Gov. Deval Patrick, D-Mass., has announced that Massachusetts has reached his administration's target of installing 250 MW of solar energy by 2017. In addition, the governor has revealed a new goal of 1.6 GW by 2020.
‘When we set ambitious goals and invest in achieving them, Massachusetts wins,’ said Patrick. ‘The many businesses and homeowners who have taken advantage of cost-effective renewable energy installations are helping to create both a safer and a more prosperous commonwealth for the next generation.’
According to the governor's office, the amount of solar energy installed in Massachusetts has increased 80 times from the 3 MW installed in 2007, thanks to strong incentives for renewable energy production.
Massachusetts' renewable portfolio standard (RPS) solar carve-out has a current cap of 400 MW, and state energy officials are expected to fast-track revisions to expand the program as that target approaches.
In addition to strengthening the RPS, the Green Communities Act, signed by Patrick in 2008, established the Green Communities designation and grant program that provides technical assistance and incentives to support solar development in Massachusetts' municipalities. The governor's office says there are currently 110 designated Green Communities in the commonwealth.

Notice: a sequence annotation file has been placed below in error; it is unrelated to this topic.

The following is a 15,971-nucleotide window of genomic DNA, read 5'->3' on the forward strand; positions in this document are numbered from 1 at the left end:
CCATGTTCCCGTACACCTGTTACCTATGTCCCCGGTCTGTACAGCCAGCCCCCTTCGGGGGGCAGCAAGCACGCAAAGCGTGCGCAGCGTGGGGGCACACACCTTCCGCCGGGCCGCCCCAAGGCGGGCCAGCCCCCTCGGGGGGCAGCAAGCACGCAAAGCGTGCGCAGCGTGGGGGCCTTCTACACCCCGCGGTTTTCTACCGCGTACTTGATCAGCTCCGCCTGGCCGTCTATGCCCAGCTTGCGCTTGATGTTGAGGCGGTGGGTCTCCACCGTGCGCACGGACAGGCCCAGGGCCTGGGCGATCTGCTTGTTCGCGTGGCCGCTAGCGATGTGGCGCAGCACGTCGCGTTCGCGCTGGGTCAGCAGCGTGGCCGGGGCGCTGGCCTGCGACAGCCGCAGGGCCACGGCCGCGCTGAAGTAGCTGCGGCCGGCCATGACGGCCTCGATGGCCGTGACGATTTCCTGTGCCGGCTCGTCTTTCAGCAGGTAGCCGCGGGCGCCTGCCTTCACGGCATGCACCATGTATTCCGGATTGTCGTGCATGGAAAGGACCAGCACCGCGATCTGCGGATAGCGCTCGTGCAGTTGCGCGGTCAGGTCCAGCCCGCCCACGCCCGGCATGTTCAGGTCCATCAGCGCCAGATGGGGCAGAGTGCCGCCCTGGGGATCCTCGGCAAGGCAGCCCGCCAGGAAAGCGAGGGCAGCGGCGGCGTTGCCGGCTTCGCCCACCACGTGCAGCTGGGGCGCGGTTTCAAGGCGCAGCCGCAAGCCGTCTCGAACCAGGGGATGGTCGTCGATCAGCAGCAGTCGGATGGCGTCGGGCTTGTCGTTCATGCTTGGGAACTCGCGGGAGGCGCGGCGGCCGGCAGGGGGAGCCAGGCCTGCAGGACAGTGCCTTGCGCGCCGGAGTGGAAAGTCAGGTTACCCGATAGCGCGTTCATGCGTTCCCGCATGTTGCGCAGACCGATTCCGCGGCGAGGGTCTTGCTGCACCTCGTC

Residential solar electricity prices dropped 28% in Massachusetts in 2012, according to a report issued by the Solar Energy Industries Association (SEIA) in March. This was the second biggest drop in the nation last year.
"The Solar Energy Industries Association applauds the commonwealth's phenomenal success in attracting investment, innovative companies and jobs while driving down costs," said SEIA Senior Vice President of State Affairs Carrie Cullen Hitt." Massachusetts ranks number seven in the nation for solar installations (2012) and number two for driving down costs, which dropped over 28 percent in 2012. We look forward to expanding this success with Governor Patrick and his team."